Nigeria greenlights “game-changer” law to tackle wildlife trafficking and protect endangered species
LONDON: Nigeria’s new Endangered Species Conservation and Protection Bill to combat wildlife trafficking and protect highly endangered species has passed its first reading at the Nigeria House of Representatives.
Prepared by the Nigerian Ministry of Environment and jointly sponsored by Hon. Johnson Oghuma, Chair of the House Environment Committee, and Hon. Sam Onuigbo, the legislation would make Nigeria compliant with international conventions on endangered species, organised crime and corruption while increasing investigative powers to include financial enquiries and intelligence-led operations.
In addition to creating offences for damaging critical habitats, permit violations, the introduction of invasive species, obstruction and preparing to commit an illegal act, the Bill passed on Wednesday would increase penalties to reflect the seriousness of the crimes and their impact on endangered species; expands courts’ ability to expedite wildlife cases and recover assets, create corporate liability and support international cooperation.
Oghuma said: “The rate at which some species of fauna and flora are being extinguished is assuming a frightening dimension. Every day, more and more species are becoming endangered and pushed to the brink of extinction. It is worthy of note that any action that is against biodiversity sustainability comes with a great cost. Just as humans have the right to life, so do the plants and animals.
“We [Nigeria] must therefore do everything within our strength to ensure their sustainability. It is time to act to stop environmental degradation and protect our wildlife and plants globally and Nigeria cannot afford to be the last.”
Africa Nature Investors Foundation (ANI), the London-based Environmental Investigation Agency (EIA) and Wild Africa Fund have been actively supporting the Nigerian Government’s efforts to fight illegal wildlife trafficking, with support from the UK Illegal Wildlife Trade Challenge Fund and the US Bureau of International Narcotics and Law Enforcement Affairs.
Tunde Morakinyo, ANI Executive Director, said: “This is a momentous thing for Nigeria. The whole world is watching us. Let’s get it right and show the world how we can be the leaders in Africa on fighting the illegal trade in wildlife.
“We salute the politicians for giving this their attention so close to the elections. They know how important this is for Nigeria.”
Mary Rice, EIA Executive Director, stated: “This comprehensive legislation is cutting-edge and a potential game-changer. Working alongside our partners, EIA sees this as a key step in tackling trafficking and protecting critically endangered wildlife in Nigeria and across Africa. We hope it can be rapidly adopted to address the current crisis.”
Wild Africa Fund CEO Peter Knights added: “Nigeria has become the epicentre of the illegal trade in ivory and pangolin scales. If passed, this Bill would give authorities the legal tools to close down trafficking – border agencies have made huge seizures but have struggled to prosecute and pursue criminals internationally due to weak laws previously.”
CONTACTS FOR MEDIA
- Justin Gosling, EIA Senior Project Coordinator (West and Central Africa), via justingosling[at]eia-international.org
- Wilson Ogoke, ANI Wildlife Policy Coordinator, via wo[at]ani-nigeria.org
- Kelechukwu Iruoma, Wild Africa Fund Nigeria Representative, via kelechukwu[at]wildafricafund.org
- The Environmental Investigation Agency (EIA) investigates and campaigns against environmental crime and abuses. Our undercover investigations expose transnational wildlife crime, with a focus on elephants, pangolins and tigers, and forest crimes such as illegal logging and deforestation for cash crops such as palm oil; we work to safeguard global marine ecosystems by tackling plastic pollution, exposing illegal fishing and seeking an end to all whaling; and we address the threat of global warming by campaigning to curtail powerful refrigerant greenhouse gases and exposing related criminal trade.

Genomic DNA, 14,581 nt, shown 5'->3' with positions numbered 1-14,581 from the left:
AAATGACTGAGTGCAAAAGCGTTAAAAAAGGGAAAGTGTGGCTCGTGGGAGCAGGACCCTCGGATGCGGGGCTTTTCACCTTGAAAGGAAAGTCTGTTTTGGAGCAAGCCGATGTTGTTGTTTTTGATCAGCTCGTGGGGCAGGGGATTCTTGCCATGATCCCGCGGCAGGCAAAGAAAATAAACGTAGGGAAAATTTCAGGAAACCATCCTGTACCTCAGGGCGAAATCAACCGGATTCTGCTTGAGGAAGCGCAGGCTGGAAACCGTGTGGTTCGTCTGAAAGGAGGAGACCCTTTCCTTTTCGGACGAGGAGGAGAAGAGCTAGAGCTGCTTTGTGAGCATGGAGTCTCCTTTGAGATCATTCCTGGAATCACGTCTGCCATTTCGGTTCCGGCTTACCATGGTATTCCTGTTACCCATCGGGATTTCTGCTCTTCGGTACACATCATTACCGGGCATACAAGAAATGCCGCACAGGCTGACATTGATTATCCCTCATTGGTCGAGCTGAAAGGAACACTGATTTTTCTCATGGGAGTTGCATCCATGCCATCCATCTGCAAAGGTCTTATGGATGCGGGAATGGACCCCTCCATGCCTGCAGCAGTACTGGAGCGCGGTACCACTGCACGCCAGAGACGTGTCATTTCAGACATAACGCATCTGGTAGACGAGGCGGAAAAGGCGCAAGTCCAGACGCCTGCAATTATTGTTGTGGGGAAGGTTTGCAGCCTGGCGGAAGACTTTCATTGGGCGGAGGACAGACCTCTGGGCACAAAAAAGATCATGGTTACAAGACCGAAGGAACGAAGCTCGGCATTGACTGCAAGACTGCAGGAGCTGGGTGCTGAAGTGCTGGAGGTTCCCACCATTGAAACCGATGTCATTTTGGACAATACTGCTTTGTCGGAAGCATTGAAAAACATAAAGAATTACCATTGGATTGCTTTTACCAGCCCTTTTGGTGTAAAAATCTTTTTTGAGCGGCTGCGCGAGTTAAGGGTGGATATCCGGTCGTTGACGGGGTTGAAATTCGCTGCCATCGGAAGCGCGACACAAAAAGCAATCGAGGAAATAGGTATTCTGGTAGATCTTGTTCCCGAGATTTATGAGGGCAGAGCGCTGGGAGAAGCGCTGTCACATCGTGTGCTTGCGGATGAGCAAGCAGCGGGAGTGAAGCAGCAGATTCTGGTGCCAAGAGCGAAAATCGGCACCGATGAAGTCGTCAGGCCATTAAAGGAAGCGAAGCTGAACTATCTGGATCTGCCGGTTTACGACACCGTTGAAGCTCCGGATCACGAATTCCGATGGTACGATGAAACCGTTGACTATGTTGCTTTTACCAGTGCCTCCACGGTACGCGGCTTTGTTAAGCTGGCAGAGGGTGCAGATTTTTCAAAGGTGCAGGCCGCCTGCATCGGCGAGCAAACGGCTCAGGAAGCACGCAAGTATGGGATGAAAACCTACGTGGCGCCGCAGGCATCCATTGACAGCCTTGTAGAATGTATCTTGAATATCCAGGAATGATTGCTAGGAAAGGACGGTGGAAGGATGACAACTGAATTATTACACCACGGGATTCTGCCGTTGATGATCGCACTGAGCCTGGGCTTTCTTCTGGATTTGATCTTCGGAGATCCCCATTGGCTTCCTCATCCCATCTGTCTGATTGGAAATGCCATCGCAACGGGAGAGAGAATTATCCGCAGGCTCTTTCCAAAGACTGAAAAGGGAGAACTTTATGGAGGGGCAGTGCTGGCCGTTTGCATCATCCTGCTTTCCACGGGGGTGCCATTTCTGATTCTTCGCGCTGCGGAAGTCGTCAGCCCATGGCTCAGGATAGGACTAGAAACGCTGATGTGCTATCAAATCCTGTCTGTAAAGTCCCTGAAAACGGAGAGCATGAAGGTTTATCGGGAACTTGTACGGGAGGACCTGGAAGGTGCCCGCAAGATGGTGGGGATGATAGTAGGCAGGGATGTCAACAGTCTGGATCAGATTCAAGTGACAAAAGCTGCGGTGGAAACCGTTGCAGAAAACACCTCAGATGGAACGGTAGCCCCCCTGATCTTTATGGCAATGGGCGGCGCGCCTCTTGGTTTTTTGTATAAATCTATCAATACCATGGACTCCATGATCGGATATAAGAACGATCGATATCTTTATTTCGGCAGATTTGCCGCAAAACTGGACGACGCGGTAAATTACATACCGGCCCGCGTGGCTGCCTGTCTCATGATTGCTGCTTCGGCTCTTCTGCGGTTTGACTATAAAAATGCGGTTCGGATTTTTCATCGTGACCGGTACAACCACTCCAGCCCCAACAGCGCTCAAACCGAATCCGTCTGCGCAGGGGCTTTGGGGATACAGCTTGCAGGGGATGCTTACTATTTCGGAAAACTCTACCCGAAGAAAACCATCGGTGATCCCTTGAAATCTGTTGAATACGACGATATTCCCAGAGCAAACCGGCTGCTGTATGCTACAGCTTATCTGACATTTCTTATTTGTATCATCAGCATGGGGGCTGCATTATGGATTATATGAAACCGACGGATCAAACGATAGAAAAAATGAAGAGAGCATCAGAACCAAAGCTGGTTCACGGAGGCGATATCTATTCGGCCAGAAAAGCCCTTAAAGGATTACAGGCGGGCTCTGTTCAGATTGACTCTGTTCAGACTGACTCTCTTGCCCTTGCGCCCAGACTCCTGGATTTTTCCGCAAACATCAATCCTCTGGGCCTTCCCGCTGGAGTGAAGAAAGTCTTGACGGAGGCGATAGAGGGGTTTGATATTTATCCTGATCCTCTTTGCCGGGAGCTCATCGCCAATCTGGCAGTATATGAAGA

- Africa Nature Investors Foundation (ANI) is an indigenous Nigerian non-governmental organisation working to make Africa’s nature and wildlife a source of pride to Africans. One of ANI’s main visions is to demonstrate that appropriate private sector-led investments can make nature conservation in Africa sustainable and profitable in a manner that provides development benefits locally and nationally. ANI is led by experienced African professionals committed to bringing best-practice nature conservation to West and East Africa.
- The Wild Africa Fund is a non-profit organisation that employs mass communications such as the “Music for Wildlife” and “Poaching steals from us all” campaigns to change attitudes to poaching, habitat loss and human wildlife conflict. Wild Africa Fund also promotes wildlife tourism and carbon offset as a new source of conservation and sustainable development funding. It also promotes and directly supports local wildlife programmes from offices in Cape Town, Lagos and Kigali and runs the programmes previously under WildAid in South Africa, Nigeria and Zimbabwe.
- Johnson Oghuma is a member of the Federal House of Representatives representing Etsako East/West/Central Federal Constituency
- Sam Onuigbo is a member of the Federal House of Representatives representing Ikwuano/Umuahia North/South Federal Constituency.
- International conventions on endangered species, organised crime and corruption, to which Nigeria is a signatory member, include the Convention on International Trade in Endangered Species of Wild Fauna and Flora (CITES), the Convention on the Conservation of Migratory Species of Wild Animals (CMS), the United Nations Convention Against Transnational Organised Crime (UNTOC) and the United Nations Convention Against Corruption (UNCAC).
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